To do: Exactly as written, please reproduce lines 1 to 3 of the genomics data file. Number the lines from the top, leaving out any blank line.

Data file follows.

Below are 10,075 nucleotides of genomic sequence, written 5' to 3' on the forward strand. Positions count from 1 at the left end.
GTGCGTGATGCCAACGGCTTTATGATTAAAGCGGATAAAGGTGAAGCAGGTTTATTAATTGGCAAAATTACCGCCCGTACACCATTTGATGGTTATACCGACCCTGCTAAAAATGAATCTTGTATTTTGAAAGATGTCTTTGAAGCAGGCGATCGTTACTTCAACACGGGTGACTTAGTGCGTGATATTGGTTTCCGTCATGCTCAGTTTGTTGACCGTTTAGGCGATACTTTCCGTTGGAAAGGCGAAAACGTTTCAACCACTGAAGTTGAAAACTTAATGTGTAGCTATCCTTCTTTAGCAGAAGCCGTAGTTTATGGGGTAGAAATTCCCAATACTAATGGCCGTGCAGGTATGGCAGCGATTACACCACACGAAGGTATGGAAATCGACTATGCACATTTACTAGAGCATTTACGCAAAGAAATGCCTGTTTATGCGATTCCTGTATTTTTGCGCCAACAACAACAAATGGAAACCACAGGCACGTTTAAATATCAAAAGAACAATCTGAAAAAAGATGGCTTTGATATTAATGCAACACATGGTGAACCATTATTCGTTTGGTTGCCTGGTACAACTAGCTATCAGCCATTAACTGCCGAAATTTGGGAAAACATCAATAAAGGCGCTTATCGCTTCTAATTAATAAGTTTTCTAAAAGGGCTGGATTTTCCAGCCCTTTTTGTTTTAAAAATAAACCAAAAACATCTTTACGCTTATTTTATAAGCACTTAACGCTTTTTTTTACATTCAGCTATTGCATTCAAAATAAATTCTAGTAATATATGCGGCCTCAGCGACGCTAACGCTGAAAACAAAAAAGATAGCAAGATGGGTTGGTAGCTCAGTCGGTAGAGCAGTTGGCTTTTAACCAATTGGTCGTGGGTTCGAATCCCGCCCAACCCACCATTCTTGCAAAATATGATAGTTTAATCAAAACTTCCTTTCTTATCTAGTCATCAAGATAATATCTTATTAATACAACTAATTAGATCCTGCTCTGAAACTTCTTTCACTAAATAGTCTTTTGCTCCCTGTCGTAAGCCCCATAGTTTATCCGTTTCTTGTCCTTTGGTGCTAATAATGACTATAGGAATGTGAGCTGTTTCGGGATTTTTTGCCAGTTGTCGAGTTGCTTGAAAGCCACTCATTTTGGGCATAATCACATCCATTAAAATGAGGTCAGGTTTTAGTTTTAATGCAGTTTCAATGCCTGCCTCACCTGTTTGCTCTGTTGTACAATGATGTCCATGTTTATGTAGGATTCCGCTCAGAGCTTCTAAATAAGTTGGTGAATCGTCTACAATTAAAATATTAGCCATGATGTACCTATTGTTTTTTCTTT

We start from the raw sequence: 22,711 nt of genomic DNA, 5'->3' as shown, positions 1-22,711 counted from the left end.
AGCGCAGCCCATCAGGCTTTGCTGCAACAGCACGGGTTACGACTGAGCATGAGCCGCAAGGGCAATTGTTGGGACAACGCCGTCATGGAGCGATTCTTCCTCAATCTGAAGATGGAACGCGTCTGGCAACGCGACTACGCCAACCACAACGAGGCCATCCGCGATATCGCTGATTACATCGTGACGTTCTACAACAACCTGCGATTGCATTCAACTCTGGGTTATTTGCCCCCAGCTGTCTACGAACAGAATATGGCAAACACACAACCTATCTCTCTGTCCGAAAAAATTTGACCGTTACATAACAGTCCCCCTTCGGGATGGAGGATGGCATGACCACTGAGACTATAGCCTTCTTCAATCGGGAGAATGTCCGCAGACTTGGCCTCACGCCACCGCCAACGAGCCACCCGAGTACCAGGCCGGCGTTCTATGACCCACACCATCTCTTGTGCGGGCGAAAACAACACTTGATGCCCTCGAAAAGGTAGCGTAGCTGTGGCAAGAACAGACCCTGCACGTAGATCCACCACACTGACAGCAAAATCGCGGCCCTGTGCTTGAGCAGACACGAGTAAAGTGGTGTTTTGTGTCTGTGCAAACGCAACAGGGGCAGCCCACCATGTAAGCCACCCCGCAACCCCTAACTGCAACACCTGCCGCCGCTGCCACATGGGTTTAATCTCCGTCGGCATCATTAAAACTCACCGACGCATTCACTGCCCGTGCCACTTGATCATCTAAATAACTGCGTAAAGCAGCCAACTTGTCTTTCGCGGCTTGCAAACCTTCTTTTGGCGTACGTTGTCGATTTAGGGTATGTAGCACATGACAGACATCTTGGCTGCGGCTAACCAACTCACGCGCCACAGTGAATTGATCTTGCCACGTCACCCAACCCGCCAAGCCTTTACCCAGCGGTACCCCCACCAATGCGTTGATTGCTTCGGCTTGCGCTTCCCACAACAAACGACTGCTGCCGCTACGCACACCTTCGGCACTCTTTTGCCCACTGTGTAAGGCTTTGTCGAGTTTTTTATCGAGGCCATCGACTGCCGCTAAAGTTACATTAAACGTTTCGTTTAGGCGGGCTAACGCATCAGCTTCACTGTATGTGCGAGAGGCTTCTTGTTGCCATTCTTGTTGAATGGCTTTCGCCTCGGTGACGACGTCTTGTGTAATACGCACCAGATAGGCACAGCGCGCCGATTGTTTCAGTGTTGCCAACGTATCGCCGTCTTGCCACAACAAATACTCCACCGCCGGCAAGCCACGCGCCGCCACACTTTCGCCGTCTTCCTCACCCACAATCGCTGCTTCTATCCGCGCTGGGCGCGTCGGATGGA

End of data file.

Below are 10,075 nucleotides of genomic sequence, written 5' to 3' on the forward strand. Positions count from 1 at the left end.
GTGCGTGATGCCAACGGCTTTATGATTAAAGCGGATAAAGGTGAAGCAGGTTTATTAATTGGCAAAATTACCGCCCGTACACCATTTGATGGTTATACCGACCCTGCTAAAAATGAATCTTGTATTTTGAAAGATGTCTTTGAAGCAGGCGATCGTTACTTCAACACGGGTGACTTAGTGCGTGATATTGGTTTCCGTCATGCTCAGTTTGTTGACCGTTTAGGCGATACTTTCCGTTGGAAAGGCGAAAACGTTTCAACCACTGAAGTTGAAAACTTAATGTGTAGCTATCCTTCTTTAGCAGAAGCCGTAGTTTATGGGGTAGAAATTCCCAATACTAATGGCCGTGCAGGTATGGCAGCGATTACACCACACGAAGGTATGGAAATCGACTATGCACATTTACTAGAGCATTTACGCAAAGAAATGCCTGTTTATGCGATTCCTGTATTTTTGCGCCAACAACAACAAATGGAAACCACAGGCACGTTTAAATATCAAAAGAACAATCTGAAAAAAGATGGCTTTGATATTAATGCAACACATGGTGAACCATTATTCGTTTGGTTGCCTGGTACAACTAGCTATCAGCCATTAACTGCCGAAATTTGGGAAAACATCAATAAAGGCGCTTATCGCTTCTAATTAATAAGTTTTCTAAAAGGGCTGGATTTTCCAGCCCTTTTTGTTTTAAAAATAAACCAAAAACATCTTTACGCTTATTTTATAAGCACTTAACGCTTTTTTTTACATTCAGCTATTGCATTCAAAATAAATTCTAGTAATATATGCGGCCTCAGCGACGCTAACGCTGAAAACAAAAAAGATAGCAAGATGGGTTGGTAGCTCAGTCGGTAGAGCAGTTGGCTTTTAACCAATTGGTCGTGGGTTCGAATCCCGCCCAACCCACCATTCTTGCAAAATATGATAGTTTAATCAAAACTTCCTTTCTTATCTAGTCATCAAGATAATATCTTATTAATACAACTAATTAGATCCTGCTCTGAAACTTCTTTCACTAAATAGTCTTTTGCTCCCTGTCGTAAGCCCCATAGTTTATCCGTTTCTTGTCCTTTGGTGCTAATAATGACTATAGGAATGTGAGCTGTTTCGGGATTTTTTGCCAGTTGTCGAGTTGCTTGAAAGCCACTCATTTTGGGCATAATCACATCCATTAAAATGAGGTCAGGTTTTAGTTTTAATGCAGTTTCAATGCCTGCCTCACCTGTTTGCTCTGTTGTACAATGATGTCCATGTTTATGTAGGATTCCGCTCAGAGCTTCTAAATAAGTTGGTGAATCGTCTACAATTAAAATATTAGCCATGATGTACCTATTGTTTTTTCTTT

We start from the raw sequence: 22,711 nt of genomic DNA, 5'->3' as shown, positions 1-22,711 counted from the left end.